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Massive cuts in care spending – how will it affect you?

Posted on 10/03/2014

A new report from Age UK shows the scale of cuts that have been made to social care funding in the last few years. The report suggests that at least £769m has been taken away from services for older people since 2010.

Despite there being 30% more people aged 85 and over since 2005 - those people most likely to need care - social care spending has dropped by £1.2bn since 2010. This shortfall has been partially cushioned by a £438m transfer from the NHS budget to local authorities.

What this means for you is that you are only likely to receive financial aid from your local authority if an assessment finds that your needs are ‘substantial’ or even ‘critical’, as there is not enough money to fund services to help those with ‘moderate’ or ‘low’ needs. So, while you may struggle with everyday tasks like preparing food, going shopping or bathing, you will need to pay for your own home help if you feel that it is required.

Whether you are eligible for help varies from local authority to local authority, so you will need to contact them for an assessment if you want to find out where you stand.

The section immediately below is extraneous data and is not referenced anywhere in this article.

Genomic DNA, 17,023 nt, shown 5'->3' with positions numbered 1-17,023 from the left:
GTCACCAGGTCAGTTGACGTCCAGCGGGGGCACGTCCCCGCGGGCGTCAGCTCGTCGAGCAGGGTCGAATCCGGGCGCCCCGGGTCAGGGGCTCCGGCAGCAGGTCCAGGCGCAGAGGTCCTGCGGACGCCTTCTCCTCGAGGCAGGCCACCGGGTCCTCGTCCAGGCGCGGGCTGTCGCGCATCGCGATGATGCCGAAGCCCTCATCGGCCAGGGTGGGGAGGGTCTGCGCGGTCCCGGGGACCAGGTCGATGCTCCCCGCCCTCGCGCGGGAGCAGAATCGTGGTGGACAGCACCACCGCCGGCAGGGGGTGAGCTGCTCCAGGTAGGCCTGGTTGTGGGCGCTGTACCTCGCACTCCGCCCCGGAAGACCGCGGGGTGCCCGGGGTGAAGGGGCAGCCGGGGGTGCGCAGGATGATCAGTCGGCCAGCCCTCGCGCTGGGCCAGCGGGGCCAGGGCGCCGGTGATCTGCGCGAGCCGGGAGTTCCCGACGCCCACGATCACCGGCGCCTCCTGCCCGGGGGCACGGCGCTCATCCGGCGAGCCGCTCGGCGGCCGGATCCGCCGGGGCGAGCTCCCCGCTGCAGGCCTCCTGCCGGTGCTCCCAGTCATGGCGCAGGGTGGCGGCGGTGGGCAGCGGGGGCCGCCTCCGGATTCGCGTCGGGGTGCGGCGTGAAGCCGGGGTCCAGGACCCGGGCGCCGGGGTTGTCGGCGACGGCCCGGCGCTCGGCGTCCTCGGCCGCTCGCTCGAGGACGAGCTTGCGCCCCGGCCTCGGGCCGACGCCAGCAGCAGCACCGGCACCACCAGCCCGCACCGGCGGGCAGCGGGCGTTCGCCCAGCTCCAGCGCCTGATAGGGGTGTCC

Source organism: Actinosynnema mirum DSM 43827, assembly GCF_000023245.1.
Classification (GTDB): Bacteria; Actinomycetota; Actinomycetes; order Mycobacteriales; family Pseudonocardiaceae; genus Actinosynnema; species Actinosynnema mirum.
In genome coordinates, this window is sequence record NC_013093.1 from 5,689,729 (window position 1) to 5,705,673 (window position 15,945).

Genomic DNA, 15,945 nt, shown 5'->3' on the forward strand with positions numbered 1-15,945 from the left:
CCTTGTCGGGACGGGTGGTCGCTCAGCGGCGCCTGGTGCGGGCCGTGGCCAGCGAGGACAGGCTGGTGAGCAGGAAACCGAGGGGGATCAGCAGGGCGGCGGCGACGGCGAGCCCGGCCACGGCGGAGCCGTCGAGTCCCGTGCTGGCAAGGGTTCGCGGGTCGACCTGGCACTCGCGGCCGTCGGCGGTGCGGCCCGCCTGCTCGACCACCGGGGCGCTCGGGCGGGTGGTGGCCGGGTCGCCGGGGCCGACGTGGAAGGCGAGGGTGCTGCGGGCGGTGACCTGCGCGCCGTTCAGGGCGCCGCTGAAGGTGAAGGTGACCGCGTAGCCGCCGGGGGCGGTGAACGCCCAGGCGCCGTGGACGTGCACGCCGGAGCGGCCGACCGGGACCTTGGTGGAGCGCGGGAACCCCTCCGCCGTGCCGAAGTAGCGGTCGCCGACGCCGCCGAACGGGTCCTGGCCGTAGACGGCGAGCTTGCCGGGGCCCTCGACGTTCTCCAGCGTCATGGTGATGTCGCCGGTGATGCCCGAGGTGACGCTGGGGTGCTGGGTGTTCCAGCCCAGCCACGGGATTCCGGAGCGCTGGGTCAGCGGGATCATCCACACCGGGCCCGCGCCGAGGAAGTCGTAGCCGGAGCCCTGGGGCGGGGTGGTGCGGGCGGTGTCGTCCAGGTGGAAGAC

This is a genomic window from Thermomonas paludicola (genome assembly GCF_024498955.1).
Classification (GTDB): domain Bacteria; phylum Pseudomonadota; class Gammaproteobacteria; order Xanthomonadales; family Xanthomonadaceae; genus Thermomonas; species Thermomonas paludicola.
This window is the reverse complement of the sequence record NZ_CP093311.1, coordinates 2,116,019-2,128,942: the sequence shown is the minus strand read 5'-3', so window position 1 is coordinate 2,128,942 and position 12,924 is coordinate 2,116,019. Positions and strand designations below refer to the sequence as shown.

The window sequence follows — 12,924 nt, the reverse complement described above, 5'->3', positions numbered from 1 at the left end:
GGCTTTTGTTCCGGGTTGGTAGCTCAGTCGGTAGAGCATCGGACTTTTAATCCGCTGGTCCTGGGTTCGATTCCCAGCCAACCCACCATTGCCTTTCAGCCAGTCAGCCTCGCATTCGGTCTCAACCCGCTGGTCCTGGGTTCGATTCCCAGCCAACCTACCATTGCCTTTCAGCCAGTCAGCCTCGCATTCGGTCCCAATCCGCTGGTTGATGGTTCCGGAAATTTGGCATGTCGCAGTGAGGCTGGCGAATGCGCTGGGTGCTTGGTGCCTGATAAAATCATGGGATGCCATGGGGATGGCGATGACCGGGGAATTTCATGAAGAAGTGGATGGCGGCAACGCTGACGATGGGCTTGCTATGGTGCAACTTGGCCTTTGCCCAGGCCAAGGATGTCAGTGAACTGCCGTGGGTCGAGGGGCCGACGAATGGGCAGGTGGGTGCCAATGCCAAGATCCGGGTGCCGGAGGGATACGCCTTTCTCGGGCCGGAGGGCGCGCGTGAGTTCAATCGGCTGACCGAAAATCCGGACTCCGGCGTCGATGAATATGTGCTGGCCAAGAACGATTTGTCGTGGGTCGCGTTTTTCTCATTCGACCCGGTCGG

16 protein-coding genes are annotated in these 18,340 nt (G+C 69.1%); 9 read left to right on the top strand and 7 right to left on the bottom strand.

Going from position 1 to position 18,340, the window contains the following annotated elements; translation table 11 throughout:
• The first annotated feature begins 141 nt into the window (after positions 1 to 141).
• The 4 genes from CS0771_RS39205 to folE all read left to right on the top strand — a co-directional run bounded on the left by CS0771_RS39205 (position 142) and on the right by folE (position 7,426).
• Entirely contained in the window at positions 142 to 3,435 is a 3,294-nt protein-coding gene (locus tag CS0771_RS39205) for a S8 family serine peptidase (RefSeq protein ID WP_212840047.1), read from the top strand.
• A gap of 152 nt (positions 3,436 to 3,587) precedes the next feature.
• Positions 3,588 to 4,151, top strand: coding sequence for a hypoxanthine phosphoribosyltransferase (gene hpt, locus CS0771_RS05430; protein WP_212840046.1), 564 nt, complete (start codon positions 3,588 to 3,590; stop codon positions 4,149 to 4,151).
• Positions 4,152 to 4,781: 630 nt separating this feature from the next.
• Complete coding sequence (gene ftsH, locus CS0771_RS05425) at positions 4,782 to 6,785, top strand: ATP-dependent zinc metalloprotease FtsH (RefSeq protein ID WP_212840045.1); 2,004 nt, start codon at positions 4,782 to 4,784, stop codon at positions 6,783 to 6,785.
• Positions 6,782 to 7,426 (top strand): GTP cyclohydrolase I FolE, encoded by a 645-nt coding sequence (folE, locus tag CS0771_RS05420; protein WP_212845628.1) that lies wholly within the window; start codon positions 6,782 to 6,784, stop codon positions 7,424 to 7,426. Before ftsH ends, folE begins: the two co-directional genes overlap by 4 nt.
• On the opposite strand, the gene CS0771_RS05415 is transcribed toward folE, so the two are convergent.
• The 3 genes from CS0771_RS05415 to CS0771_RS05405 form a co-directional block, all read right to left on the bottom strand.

Use our Postcode Checker to find the right local authority’s contact details

Find out more about getting your care funded

If you want to stay independent and in your home for as long as possible, but you find that you are not eligible for local authority funding, then the next step is to look at what help you need and what you can afford. A good place to start is to go through our handy Care Needs Helper, which aids you in identifying the key areas where extra help and support is needed. This helps you to prioritise what needs to be done.  

Then you can start to put together a care plan. If you have the money, then hiring a paid carer is a great solution, as you can have someone come to your home as and when you need them, and you can ask them to help with any aspect of your care. 

How to employ a paid carer

You could also consider asking family to help out, have a look at local support groups and community services, and speak to charities and church groups, for example, to see what help they can offer. 

Find out more about your care and support choices

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